by Paul Harrison, WHM Photographer and Image Archivist

In my travels, camera in hand, I am alert for opportunities to explore historical sites, and my connection with the Workers’ History Museum makes me particularly eager to identify historic places of work. Rarely, however, does a location so apropos to that theme come to hand as it did this past February on Kauai, one of the islands in the Hawaiian chain. On the south coast is Port Allen, once the primary shipping port for the Island’s sugar industry, and still the jumping off point for Catamaran tours to the spectacular Napali Coast, a small naval facility, yacht outfitters and many light industries. It’s long industrial history has created a beach of cast-off bottle, windshield and other glass that has been ground down by decades of waves into a unique sort of sand. The “Glass Beach” is a popular stopping-off spot for tourists.

Those visitors often do not notice that, just across the parking lot, on a windswept point of land, is a picturesque and touching cemetery dating back to the 1800s. It is the last resting place for the workers of the McBryde Sugar Company plantation and their families, who lived in company work camps in the area. The company imported large numbers of contract workers, initially from Japan, and later China, the Philippines and even Europe.

By 1920, McBryde Sugar Company had approximately 1500 workers. Its company store and hospital served a number of work camps, one for each of the various ethnic groups making up the workforce. Workers lived in simple wood-framed dwellings, under sheet metal roofs, with bedrooms and a kitchen with a wood-burning stove. An outdoor shower, laundry and outhouses were shared in common.

With the transition to mechanization in the 1930s, the need for a large labour force for fields and mills disappeared. Most of the work camps were closed, and the cemetery was abandoned and forgotten. It become so overgrown by brush as to be almost invisible. Only the tireless efforts of local resident Debrah Davis commencing in 2013 have made the site accessible again.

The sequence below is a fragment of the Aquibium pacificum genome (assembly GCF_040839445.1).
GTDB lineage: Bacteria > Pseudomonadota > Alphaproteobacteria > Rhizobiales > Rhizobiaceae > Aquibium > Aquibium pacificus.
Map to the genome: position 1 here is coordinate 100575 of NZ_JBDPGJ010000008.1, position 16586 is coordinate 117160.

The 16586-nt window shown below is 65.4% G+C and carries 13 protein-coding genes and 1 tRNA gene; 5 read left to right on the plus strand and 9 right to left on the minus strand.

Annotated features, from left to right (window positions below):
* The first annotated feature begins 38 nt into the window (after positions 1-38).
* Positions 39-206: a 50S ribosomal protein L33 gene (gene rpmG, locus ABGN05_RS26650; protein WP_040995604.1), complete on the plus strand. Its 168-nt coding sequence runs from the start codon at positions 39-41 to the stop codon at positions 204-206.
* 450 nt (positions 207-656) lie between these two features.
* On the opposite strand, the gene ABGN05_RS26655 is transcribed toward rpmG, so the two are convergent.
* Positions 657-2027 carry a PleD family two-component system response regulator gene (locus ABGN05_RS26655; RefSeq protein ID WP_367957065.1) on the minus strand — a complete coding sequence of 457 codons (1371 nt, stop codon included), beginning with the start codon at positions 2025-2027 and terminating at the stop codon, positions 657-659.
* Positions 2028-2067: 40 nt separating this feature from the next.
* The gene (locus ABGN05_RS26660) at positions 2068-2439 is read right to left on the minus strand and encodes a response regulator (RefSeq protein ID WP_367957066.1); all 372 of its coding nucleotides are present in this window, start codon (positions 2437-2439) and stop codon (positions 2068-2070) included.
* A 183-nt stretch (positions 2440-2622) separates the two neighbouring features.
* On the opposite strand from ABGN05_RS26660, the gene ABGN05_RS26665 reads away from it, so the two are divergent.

This unveiling brought with it renewed interest in those at rest there. Some families from Asia and workers’ descendants still living in Hawaii have rediscovered a part of their heritage. This is presumably why several of the graves have restored or new markers, some not of the local red stone that underlies the cemetery and much of the island.

Conducting a little amateur archeo-geneology, I decided from the grave inscriptions (those in English – about half) that clearly, many workers brought with them or found wives, and raised families. I wondered what, if anything, their contracts said about that? Was that company policy to build a resident non-contract source of workers? Or did they initially feel that love and family would distract workers from their jobs?

In any case, life for the workers and their wives was often short. Deaths between ages 18 and 30 are particularly evident on the men’s headstones, due to workplace accidents, perhaps? Several women’s graves show deaths in their mid-20s, presumably from childbirth in some cases.

Children, too, often did not survive. One intensely sad memorial reads:

“Sun Yung Hon Sept 10 1929 – Sept 17 1929, Daughter of Kyeng Wha and Soon Nam Hong.”

The short-lived infant’s grave is among those recently restored.  Who paid for that, I wonder? Was it the Chinese descendants of her mother or father, who discovered at last what had become of a lost ancestor said to have emigrated to America? Or did Sun Yung Hon have siblings, whose grand-children still live in Hawaii and decided to preserve the memory of a life too short, but cherished enough to acquire a formal grave? Someone clearly cares still; the headstone had upon it traditional Hawaiian grave offerings of shell beads, coral, sea-shells and a bowl for incense or candles.